Reviewed by Michelle N. Huang, The Pennsylvania State University
Ph.D. Candidate, Department of English and Women’s Studies
Almost exactly in the middle of New Yorker cartoonist Roz Chast’s Can’t We Talk About Something More Pleasant? (2014), the reader is confronted with photographs of her elderly parents’ many belongings: eyeglasses, Life magazines, kitchen appliances, vintage purses (109-119). The snapshots’ central placement in the text mirrors the location of the Chasts’ “Crazy Closet,” the Brooklyn apartment version of an attic, in their home. Completely stuffed with the artifacts of her parents’ shared life, the Crazy Closet becomes Roz’s responsibility after her parents’ growing health issues necessitate their move out of Brooklyn to a Connecticut eldercare facility. Dealing with the accumulated detritus of over fifty years proves too intimidating a task for Roz to undertake. After selecting a few mementos, she leaves the rest.
But the Crazy Closet signifies more than just junk—it is a reminder that the most difficult responsibilities of parental eldercare cannot be left to building superintendents. As an only child, caring and worrying for her parents becomes Roz’s bequest, one she has ambivalent feelings about. Can’t We Talk About Something More Pleasant? follows the Chasts’ move out of the Brooklyn apartment where they had spent the great majority of their lives and into the suburbs, and more specifically, into a “Place” (an apt euphemism for a facility whose fancy trimmings never seem to cloak its bond with death). While Roz loves her parents, the family’s increased interaction is accompanied by sharp reminders of her unhappy youth, constantly feeling left out of her parents’ codependent orbit.
Chast’s signature style—scribbly drawings and spidery words—is spectacularly well-suited to tell the story of parental aging. Can’t We Talk About Something More Pleasant? is graphic, in both senses of the word. There is no romanticization to be found within the text’s pitch-perfect mix of sarcasm and vulnerability. Refusing to shy away from the uncomfortable and disgusting is part of the text’s commitment to depicting “the part of old age that [is] scarier, harder to talk about, and not a part of this culture” (20). Visually, Chast carefully captures aging’s accretive effects, from the accumulation of grime in the Brooklyn apartment to her father George’s increasingly failing memory and dependency on her strong-willed mother, Elizabeth. For example, George’s disorientation often manifests itself in his inability to stop asking questions, which flow forth from his avatar’s mouth unchecked. His confusion overwhelms the page as his avatar is slowly suffocated by his own speech bubbles—“Why am I here?” “Tell me something: where do I live?” “What happened to the apartment?” “Where’s Mom?” “How long have I been here?” (81).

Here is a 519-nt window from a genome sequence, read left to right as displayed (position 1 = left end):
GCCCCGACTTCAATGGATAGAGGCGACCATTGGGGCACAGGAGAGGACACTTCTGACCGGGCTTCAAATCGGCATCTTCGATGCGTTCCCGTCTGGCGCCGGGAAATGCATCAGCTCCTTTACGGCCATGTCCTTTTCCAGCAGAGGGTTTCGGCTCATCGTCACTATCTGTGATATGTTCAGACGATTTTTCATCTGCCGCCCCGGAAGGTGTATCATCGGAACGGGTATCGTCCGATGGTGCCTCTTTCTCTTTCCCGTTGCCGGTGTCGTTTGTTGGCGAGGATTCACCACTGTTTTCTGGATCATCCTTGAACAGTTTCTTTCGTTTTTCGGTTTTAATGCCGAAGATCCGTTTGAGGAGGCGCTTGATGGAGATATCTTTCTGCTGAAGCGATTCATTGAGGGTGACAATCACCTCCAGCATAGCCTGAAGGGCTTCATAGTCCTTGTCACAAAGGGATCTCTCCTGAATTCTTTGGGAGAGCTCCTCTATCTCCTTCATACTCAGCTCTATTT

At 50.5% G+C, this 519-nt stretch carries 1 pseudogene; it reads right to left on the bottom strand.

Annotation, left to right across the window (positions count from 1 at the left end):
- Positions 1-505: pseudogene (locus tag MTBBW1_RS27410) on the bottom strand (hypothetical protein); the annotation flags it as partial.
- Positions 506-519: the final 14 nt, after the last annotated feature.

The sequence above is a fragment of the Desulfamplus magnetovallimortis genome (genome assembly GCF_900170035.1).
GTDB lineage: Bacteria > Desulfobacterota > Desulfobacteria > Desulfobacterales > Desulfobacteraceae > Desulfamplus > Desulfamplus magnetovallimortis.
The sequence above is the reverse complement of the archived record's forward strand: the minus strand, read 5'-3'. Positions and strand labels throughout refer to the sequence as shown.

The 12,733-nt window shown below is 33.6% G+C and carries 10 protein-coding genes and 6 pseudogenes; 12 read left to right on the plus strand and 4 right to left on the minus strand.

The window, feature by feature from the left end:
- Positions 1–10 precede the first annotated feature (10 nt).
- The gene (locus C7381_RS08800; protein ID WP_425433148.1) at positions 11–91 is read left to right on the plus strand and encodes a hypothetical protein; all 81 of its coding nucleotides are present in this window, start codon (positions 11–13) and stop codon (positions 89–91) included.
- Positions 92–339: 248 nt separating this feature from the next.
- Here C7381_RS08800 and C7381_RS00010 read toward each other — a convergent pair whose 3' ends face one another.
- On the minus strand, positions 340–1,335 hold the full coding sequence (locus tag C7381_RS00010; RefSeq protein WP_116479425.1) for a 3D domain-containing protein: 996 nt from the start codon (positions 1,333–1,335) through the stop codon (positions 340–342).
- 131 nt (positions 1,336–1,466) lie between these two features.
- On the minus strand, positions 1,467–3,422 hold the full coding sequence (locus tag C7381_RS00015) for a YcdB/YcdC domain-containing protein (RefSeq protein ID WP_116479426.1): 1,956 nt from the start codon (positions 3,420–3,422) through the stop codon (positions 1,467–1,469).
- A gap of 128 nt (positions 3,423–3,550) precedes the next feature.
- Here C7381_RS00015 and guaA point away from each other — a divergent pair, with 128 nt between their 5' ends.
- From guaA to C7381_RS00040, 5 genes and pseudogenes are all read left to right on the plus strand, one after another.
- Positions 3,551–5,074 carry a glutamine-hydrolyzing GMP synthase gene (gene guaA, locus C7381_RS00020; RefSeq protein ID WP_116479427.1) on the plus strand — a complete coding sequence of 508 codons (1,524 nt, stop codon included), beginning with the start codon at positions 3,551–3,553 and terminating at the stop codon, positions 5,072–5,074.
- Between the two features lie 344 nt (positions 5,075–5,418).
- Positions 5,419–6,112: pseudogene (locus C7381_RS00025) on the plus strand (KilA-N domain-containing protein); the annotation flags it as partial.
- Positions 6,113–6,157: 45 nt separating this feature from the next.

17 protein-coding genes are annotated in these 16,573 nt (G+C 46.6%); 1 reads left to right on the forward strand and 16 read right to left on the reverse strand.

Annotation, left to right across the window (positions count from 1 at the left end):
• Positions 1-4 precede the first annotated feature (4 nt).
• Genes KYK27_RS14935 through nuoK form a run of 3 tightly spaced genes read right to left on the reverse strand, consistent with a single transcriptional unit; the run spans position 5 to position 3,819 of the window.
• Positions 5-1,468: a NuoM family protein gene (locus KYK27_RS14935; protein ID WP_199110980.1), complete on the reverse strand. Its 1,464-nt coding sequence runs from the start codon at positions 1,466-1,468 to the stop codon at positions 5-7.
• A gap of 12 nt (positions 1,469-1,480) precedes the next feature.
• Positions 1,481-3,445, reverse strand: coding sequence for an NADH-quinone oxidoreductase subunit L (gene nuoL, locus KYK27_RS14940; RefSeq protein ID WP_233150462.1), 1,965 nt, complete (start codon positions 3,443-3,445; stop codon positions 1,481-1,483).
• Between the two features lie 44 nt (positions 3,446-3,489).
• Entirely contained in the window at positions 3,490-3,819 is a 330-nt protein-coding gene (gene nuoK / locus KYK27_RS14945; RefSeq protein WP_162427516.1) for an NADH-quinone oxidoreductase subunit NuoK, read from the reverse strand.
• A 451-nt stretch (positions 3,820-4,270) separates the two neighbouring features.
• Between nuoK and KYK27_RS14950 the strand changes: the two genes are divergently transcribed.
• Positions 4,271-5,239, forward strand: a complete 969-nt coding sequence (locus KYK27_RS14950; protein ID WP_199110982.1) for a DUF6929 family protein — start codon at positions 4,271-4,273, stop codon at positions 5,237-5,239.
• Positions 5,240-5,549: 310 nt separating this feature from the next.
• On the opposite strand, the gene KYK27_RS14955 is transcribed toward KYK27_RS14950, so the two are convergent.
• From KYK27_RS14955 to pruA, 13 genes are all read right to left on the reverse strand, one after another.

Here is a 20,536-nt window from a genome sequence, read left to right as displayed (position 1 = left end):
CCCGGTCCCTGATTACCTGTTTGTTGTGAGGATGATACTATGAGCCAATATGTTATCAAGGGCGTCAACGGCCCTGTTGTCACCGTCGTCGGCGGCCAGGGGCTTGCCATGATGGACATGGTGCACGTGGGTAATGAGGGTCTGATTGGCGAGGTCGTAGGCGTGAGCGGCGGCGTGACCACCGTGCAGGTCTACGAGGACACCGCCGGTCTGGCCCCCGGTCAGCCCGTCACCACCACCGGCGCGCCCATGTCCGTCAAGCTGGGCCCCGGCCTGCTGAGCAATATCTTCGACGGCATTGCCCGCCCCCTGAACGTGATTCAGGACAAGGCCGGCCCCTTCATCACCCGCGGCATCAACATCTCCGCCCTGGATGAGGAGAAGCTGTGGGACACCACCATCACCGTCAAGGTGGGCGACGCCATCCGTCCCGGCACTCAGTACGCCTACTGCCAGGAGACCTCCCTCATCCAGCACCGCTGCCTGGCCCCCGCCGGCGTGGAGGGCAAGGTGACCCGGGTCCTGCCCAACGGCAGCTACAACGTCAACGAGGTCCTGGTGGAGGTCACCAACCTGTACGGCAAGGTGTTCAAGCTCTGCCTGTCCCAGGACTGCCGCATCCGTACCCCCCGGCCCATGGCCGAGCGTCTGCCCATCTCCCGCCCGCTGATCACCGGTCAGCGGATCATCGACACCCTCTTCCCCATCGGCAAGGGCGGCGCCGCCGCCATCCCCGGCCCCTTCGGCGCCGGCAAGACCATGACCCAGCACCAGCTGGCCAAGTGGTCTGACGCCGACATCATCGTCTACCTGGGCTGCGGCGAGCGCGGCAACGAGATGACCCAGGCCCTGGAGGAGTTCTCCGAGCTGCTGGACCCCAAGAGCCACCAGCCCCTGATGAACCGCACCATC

Perhaps the most striking part of the book is Roz’s fraught relationship with her mother, which never reaches full reconciliation. “I wish we had been closer,” Chast confides to her mother during Elizabeth’s last months. Although Elizabeth is weakened, holding on in a state of “suspended animation,” she brusquely asks her daughter, “Does it worry you?” Roz lies, “No…Does it worry YOU?” Her mother’s riposte is short and devastating: “No” (201). Chast makes clear the failure of rapprochement still aches, reflecting “if there had ever been a time in my relationship with my mother for us to get to know one another…that time had long since passed” (202).
But Can’t We Talk About Something More Pleasant? is all about the potentialities of the already-too-late. The penultimate pages of the text contain Roz’s sketches of Elizabeth from July to September 2009, the final months leading up to Elizabeth’s death. The close proximity of the sketchbook drawings—rough, scratchy—silently display less tense encounters with Elizabeth. Only in the absence of words is Chast is finally able to draw her mother close. In the spirit of this uneasy intimacy, Roz closes the book with an image of her own closet, which is where she keeps her parents’ ashes. Seeing their ashes every day, she reflects, ensures she conveys her parents into the present. Contradicting her own words about the opportunity for repairing her relationship with her mother having long passed, Roz quips, “I’m still working things out with my mother” (227). And rightly so: the book itself is an artifact of the “still working”-ness of that process, one whose pleasures and pains did not end with George and Elizabeth’s deaths, but continue to shape and animate Chast’s life and work.